8 shortcuts to start up success

Posted by Lucy Halliday On February 06, 2014

When you’re starting a new business, it’s easy to get bogged down in the big picture and long-term strategies. The following start up short cuts will give your business a kick-start, boosting customer engagement, encouraging conversions and providing a healthy cash flow that opens the door to bigger plans.

If you’re starting up on your own, with minimal cash in the bank, your goal is probably to create a winning marketing strategy that doesn’t eat up your entire budget. But can you really scrimp on marketing?
Eric Ries, in his book ‘The Lean Start Up’ tell us, “(it) isn’t about being cheap [but is about] being less wasteful and still doing things that are big.”

So how can you get the maximum bang for your marketing buck?

1. Get the word out
Now is not the time to hide your light under the proverbial bushel, it’s time to work it baby. Update that tired old Linkedin profile, post a status update about your new business on Facebook and send a mass email to everyone you’ve ever worked with, for or next to.
Too many of you are overly nervous about telling the world about your venture – you fear appearing a failure. But it’s highly likely that your early leads will come via a friend, a friend of a friend or an old colleague. If people don’t know about your new business how can they refer customers to it?

2. Get Social
The social networks you use personally or in your old role might not be the right fit, so have a long hard think about your target demographic. Make a clean break. Set up new social profiles under your new business name and cross promote from your old personal profiles. Don’t underestimate the power of Google+. Not only is there a train of thought that setting up authorship positively influences your search ranking, but the network is also a great way to reach out to peers, influencers and potential customers. Communities are a particularly powerful way of communicating; join a few and consider setting up one of your own.

Check out this infographic for some statistics on each of the core social media networks.

3. Go from manual to automatic
When you’re starting out you’ll find there simply aren’t enough hours in the day, so automating tasks can be a great time saver. Tools such as and Buffer allow you to save time by scheduling social media messages weeks in advance. They also enable you to monitor and manage all your social profiles from one spot and keep track of messages. Sproutsocial offers a similar way to track all your social media activity in one place.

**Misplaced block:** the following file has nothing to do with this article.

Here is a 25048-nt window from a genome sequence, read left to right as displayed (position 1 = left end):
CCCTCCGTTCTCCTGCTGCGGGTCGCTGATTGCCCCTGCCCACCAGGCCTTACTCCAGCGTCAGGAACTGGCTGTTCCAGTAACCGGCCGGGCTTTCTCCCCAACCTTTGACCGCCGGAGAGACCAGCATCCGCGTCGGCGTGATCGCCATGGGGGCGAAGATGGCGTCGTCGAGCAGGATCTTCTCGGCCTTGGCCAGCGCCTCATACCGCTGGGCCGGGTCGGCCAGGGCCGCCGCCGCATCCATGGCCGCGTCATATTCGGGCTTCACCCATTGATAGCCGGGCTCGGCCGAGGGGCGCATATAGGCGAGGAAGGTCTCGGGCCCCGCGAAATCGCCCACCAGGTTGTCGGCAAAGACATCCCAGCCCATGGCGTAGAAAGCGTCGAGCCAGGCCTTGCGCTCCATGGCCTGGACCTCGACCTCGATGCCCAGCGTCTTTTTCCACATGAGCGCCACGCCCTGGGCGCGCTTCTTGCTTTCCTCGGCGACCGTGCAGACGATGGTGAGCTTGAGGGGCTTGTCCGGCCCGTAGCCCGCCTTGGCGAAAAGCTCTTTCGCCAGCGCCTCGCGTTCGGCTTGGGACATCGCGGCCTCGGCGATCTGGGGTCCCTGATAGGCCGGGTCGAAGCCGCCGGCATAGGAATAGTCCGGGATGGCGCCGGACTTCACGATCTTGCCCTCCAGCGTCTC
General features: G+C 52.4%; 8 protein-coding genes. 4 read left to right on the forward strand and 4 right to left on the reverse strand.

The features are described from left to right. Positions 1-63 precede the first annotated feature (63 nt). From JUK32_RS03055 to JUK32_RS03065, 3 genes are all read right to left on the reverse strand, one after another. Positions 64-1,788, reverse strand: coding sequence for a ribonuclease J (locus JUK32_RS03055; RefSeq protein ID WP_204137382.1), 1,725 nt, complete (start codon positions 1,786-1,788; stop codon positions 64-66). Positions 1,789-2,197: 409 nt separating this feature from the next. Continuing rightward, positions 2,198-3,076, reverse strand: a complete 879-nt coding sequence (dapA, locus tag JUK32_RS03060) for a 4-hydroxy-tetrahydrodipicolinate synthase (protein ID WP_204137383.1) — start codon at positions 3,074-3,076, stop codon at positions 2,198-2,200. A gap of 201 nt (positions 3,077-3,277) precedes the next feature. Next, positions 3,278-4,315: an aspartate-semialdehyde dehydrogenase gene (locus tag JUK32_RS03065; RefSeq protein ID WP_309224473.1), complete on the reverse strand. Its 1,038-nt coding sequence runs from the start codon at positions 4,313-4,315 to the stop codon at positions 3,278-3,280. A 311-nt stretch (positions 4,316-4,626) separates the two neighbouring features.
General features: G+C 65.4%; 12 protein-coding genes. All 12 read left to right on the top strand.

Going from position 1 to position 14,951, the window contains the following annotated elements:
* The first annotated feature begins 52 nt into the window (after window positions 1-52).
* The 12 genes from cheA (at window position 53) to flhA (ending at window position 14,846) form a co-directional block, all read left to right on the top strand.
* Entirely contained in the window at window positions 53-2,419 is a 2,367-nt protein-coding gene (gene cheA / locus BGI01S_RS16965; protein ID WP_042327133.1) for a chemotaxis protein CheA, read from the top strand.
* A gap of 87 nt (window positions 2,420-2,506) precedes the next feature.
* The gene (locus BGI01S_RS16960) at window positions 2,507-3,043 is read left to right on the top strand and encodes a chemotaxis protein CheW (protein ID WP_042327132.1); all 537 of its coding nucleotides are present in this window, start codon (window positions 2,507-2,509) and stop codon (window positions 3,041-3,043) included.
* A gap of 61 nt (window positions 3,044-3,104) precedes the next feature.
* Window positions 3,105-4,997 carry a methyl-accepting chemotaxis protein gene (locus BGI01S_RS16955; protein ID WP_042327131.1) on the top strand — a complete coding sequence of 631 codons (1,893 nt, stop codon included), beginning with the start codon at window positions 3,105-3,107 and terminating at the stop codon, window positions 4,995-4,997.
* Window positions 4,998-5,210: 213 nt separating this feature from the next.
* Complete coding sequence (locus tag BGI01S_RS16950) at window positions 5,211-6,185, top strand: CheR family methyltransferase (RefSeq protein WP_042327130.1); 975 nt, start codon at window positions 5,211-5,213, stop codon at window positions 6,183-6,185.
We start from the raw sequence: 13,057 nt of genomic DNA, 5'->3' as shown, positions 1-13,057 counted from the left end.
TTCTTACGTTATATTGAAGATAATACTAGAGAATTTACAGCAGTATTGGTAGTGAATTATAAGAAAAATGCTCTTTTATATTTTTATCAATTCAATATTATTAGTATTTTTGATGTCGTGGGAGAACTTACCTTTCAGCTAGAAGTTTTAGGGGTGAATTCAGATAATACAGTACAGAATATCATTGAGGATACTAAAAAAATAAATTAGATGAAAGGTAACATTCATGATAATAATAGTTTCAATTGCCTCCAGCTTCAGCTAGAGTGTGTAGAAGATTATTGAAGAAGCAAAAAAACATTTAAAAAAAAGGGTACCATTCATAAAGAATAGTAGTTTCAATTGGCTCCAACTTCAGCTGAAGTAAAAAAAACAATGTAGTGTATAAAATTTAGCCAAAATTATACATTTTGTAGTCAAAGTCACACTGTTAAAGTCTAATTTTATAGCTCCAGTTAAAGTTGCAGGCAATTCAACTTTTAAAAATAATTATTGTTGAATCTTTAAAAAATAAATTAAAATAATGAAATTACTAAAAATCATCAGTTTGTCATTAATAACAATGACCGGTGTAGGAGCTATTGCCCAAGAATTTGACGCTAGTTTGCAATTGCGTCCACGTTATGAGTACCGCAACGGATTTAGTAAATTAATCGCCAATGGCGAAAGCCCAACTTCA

Automation isn’t about becoming a robot, churning out mindless tweets and random links, it’s about optimising your time, using the right tools and targeting your audience at the optimum moment.

8 shortcuts to start up success

4. Invest in SEO
With the advent of Hummingbird (and previous Google algorithm updates), the SEO game became both easier and more difficult. It’s no longer about crowbarring keywords into content, buying back-links or generating endless spun press releases. The true path to SEO success is about posting engaging, rich, informative content that answers a customer’s needs, and ensuring you distribute it regularly across social media and via email marketing. If you’re not a great writer, consider employing a freelance copywriter to help you generate the content you need.

5. Email still works
Although the world seems obsessed with Search Engine Optimisation and social media, the truth is that email outperforms both search and social media as the best source of conversions.

Start out by including a simple email newsletter form on your website, and then later you can scale up to something bigger – perhaps an online course, a series of useful videos or members-only access to webinars.

6. Approach the press
What’s newsworthy about your business? Come on, there must be something? Writing and distributing a press release to publications within your industry can be a great way of attracting new business. Even if you don’t have a story to tell right now, consider setting up a press page on your website. Include: an introduction to your business, high resolution images, your logo in a variety of formats, links to social media sites, links to relevant YouTube videos and, of course, any previous press coverage.

7. Build partnerships
Is there an established brand in the market that you admire? Or an individual who you’d like to reach out to as a peer or mentor? Building a relationship with a like-minded soul can be a great way of sharing ideas, swapping intelligence and getting the inspiration you need to grow; this could be as simple as exchanging back-links, offering a referral fee for new business or partnering on a new business venture.

8. Enter awards
Public recognition via a business award can boost your brand and help you network with other people in your industry. It will give you a press opportunity (see point 6) and act as a stamp of approval for your product or service.
Look for opportunities in your local area, but also national awards for your industry or sector. Remember, any award, no matter how small, can be a boon for your start up.

Starting a new business can be one of the most challenging (and rewarding) things you do in your career. It’s easy to feel overwhelmed and struggle to manage the day-to-day tasks let alone develop inventive marketing ideas. These simple tactics can help differentiate your business from your competitors and give you the boost you need to truly flourish.

Lucy Halliday